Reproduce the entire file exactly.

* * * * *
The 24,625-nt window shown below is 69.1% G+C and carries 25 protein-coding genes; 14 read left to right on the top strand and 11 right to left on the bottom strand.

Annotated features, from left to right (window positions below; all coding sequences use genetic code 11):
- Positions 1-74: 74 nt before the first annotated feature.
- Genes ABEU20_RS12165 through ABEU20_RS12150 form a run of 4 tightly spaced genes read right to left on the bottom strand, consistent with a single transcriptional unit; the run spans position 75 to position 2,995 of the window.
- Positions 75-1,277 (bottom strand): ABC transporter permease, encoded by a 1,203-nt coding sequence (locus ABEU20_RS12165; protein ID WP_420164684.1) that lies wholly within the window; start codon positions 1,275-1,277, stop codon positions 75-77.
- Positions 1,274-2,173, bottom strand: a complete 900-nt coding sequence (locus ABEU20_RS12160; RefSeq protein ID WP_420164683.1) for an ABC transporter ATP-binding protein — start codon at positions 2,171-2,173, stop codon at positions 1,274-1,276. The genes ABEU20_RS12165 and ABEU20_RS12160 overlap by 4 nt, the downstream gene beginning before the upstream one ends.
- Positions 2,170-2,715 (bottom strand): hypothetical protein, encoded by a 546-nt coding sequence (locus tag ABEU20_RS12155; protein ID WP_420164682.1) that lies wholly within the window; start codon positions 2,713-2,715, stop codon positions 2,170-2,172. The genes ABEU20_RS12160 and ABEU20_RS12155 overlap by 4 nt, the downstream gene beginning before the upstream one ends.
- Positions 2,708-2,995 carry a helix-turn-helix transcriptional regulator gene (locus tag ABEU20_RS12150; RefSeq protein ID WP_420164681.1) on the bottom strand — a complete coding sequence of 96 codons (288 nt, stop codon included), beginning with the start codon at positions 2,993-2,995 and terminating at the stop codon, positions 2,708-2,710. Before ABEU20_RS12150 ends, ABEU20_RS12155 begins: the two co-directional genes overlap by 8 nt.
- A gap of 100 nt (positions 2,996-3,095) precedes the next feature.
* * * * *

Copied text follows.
The 24,625-nt window shown below is 69.1% G+C and carries 25 protein-coding genes; 14 read left to right on the top strand and 11 right to left on the bottom strand.

Annotated features, from left to right (window positions below; all coding sequences use genetic code 11):
- Positions 1-74: 74 nt before the first annotated feature.
- Genes ABEU20_RS12165 through ABEU20_RS12150 form a run of 4 tightly spaced genes read right to left on the bottom strand, consistent with a single transcriptional unit; the run spans position 75 to position 2,995 of the window.
- Positions 75-1,277 (bottom strand): ABC transporter permease, encoded by a 1,203-nt coding sequence (locus ABEU20_RS12165; protein ID WP_420164684.1) that lies wholly within the window; start codon positions 1,275-1,277, stop codon positions 75-77.
- Positions 1,274-2,173, bottom strand: a complete 900-nt coding sequence (locus ABEU20_RS12160; RefSeq protein ID WP_420164683.1) for an ABC transporter ATP-binding protein — start codon at positions 2,171-2,173, stop codon at positions 1,274-1,276. The genes ABEU20_RS12165 and ABEU20_RS12160 overlap by 4 nt, the downstream gene beginning before the upstream one ends.
- Positions 2,170-2,715 (bottom strand): hypothetical protein, encoded by a 546-nt coding sequence (locus tag ABEU20_RS12155; protein ID WP_420164682.1) that lies wholly within the window; start codon positions 2,713-2,715, stop codon positions 2,170-2,172. The genes ABEU20_RS12160 and ABEU20_RS12155 overlap by 4 nt, the downstream gene beginning before the upstream one ends.
- Positions 2,708-2,995 carry a helix-turn-helix transcriptional regulator gene (locus tag ABEU20_RS12150; RefSeq protein ID WP_420164681.1) on the bottom strand — a complete coding sequence of 96 codons (288 nt, stop codon included), beginning with the start codon at positions 2,993-2,995 and terminating at the stop codon, positions 2,708-2,710. Before ABEU20_RS12150 ends, ABEU20_RS12155 begins: the two co-directional genes overlap by 8 nt.
- A gap of 100 nt (positions 2,996-3,095) precedes the next feature.